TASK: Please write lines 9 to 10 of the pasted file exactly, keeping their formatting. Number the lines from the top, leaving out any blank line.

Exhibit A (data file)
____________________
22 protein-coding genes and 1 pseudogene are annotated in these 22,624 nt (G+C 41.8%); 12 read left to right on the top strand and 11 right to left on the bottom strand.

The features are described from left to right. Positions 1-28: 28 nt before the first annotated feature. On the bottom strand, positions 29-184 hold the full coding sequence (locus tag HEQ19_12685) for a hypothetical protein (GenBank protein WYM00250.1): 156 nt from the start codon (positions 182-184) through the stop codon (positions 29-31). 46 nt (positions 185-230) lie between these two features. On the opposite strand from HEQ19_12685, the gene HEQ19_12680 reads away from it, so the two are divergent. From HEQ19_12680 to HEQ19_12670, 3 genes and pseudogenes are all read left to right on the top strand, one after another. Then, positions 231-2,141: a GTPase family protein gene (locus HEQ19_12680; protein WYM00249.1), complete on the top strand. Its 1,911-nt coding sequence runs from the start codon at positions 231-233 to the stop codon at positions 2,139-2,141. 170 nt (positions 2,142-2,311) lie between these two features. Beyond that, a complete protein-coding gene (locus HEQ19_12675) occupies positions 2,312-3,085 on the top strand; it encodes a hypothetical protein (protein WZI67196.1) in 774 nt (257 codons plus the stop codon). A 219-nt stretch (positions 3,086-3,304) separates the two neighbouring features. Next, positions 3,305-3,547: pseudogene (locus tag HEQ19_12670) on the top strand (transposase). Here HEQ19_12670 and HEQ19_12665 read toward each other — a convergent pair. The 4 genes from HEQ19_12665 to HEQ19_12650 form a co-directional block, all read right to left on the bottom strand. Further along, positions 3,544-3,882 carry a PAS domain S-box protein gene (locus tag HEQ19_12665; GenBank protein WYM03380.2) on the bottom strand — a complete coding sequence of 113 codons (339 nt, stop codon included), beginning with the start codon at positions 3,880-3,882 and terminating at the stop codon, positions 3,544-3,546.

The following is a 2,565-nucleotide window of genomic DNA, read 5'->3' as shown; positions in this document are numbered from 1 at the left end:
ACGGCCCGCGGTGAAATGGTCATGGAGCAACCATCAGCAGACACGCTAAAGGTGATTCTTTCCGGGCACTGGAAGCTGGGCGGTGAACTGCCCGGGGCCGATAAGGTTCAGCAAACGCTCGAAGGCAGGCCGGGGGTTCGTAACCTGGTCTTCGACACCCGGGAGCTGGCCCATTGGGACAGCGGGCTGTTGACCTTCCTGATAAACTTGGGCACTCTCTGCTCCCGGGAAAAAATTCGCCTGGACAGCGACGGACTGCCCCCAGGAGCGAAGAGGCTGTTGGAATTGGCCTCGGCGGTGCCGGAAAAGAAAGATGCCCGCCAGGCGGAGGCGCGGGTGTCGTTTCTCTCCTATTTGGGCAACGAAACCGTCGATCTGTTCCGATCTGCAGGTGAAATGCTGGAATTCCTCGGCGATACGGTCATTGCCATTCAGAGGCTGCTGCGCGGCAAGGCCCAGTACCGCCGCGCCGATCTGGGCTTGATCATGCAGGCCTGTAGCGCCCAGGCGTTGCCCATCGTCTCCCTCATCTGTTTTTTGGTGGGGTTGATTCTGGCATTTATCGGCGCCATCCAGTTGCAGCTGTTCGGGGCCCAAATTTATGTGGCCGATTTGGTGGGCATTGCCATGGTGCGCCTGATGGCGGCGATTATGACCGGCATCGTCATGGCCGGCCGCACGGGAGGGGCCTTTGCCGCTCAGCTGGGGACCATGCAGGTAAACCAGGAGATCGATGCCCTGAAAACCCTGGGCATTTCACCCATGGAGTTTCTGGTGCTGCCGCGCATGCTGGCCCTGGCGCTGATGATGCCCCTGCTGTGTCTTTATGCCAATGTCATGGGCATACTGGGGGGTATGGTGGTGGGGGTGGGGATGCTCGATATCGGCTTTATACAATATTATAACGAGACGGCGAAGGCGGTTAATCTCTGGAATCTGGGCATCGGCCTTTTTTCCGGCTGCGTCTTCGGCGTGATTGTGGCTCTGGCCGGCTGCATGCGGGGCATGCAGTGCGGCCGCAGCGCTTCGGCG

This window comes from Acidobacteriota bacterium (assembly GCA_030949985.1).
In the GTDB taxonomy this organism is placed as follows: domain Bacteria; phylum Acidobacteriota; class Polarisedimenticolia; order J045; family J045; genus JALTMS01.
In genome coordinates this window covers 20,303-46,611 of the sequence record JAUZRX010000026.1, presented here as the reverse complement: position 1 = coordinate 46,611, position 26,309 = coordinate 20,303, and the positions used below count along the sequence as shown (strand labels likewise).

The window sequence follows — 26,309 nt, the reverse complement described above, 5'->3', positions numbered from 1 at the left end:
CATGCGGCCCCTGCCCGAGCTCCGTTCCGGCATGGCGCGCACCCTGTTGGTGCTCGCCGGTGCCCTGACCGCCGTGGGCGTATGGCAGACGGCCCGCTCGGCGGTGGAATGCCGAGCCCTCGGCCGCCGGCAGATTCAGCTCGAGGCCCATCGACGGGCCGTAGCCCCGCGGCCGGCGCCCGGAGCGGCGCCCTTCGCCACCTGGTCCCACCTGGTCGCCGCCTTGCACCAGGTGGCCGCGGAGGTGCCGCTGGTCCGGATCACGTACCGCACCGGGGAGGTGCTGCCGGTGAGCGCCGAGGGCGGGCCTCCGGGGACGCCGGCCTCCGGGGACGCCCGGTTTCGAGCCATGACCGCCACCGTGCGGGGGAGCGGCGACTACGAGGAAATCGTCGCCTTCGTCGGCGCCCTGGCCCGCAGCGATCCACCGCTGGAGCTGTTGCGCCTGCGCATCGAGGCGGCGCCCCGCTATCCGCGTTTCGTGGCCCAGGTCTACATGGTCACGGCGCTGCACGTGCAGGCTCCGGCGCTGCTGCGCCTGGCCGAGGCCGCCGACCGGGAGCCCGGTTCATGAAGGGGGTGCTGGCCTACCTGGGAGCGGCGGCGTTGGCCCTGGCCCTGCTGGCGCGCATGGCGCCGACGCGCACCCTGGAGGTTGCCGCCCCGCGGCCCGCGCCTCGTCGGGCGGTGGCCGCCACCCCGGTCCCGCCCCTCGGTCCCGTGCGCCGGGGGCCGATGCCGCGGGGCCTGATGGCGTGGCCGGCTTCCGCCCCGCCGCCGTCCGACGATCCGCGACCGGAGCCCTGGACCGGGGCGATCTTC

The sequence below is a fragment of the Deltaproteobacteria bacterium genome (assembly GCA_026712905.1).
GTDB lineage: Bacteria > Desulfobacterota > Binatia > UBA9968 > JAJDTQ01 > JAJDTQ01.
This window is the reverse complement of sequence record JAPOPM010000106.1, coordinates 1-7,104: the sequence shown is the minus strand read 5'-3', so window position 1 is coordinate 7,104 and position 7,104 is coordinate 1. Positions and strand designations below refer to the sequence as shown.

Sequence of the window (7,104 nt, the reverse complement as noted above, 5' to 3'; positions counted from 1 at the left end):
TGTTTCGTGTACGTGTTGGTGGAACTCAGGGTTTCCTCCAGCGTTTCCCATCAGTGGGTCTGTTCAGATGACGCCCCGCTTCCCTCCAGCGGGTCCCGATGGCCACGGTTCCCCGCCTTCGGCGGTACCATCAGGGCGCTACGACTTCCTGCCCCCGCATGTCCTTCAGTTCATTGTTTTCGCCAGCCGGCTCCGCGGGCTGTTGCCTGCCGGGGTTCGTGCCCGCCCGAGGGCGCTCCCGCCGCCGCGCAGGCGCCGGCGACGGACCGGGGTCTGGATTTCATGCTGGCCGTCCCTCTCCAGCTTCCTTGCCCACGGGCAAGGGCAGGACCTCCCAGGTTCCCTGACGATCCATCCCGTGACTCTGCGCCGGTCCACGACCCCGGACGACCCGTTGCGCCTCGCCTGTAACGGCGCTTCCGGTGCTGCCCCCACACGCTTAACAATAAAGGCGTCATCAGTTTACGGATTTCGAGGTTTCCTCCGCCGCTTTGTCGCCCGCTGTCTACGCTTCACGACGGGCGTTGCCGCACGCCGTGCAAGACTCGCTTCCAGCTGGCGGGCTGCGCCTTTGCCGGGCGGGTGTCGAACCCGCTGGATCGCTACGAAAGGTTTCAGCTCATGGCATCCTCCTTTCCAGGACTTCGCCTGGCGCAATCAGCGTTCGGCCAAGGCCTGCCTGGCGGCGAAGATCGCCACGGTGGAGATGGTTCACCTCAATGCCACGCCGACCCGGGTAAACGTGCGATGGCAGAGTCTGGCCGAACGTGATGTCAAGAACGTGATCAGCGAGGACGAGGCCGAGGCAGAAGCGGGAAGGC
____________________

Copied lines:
CATGCGGCCCCTGCCCGAGCTCCGTTCCGGCATGGCGCGCACCCTGTTGGTGCTCGCCGGTGCCCTGACCGCCGTGGGCGTATGGCAGACGGCCCGCTCGGCGGTGGAATGCCGAGCCCTCGGCCGCCGGCAGATTCAGCTCGAGGCCCATCGACGGGCCGTAGCCCCGCGGCCGGCGCCCGGAGCGGCGCCCTTCGCCACCTGGTCCCACCTGGTCGCCGCCTTGCACCAGGTGGCCGCGGAGGTGCCGCTGGTCCGGATCACGTACCGCACCGGGGAGGTGCTGCCGGTGAGCGCCGAGGGCGGGCCTCCGGGGACGCCGGCCTCCGGGGACGCCCGGTTTCGAGCCATGACCGCCACCGTGCGGGGGAGCGGCGACTACGAGGAAATCGTCGCCTTCGTCGGCGCCCTGGCCCGCAGCGATCCACCGCTGGAGCTGTTGCGCCTGCGCATCGAGGCGGCGCCCCGCTATCCGCGTTTCGTGGCCCAGGTCTACATGGTCACGGCGCTGCACGTGCAGGCTCCGGCGCTGCTGCGCCTGGCCGAGGCCGCCGACCGGGAGCCCGGTTCATGAAGGGGGTGCTGGCCTACCTGGGAGCGGCGGCGTTGGCCCTGGCCCTGCTGGCGCGCATGGCGCCGACGCGCACCCTGGAGGTTGCCGCCCCGCGGCCCGCGCCTCGTCGGGCGGTGGCCGCCACCCCGGTCCCGCCCCTCGGTCCCGTGCGCCGGGGGCCGATGCCGCGGGGCCTGATGGCGTGGCCGGCTTCCGCCCCGCCGCCGTCCGACGATCCGCGACCGGAGCCCTGGACCGGGGCGATCTTC

The sequence below is a fragment of the Deltaproteobacteria bacterium genome (assembly GCA_026712905.1).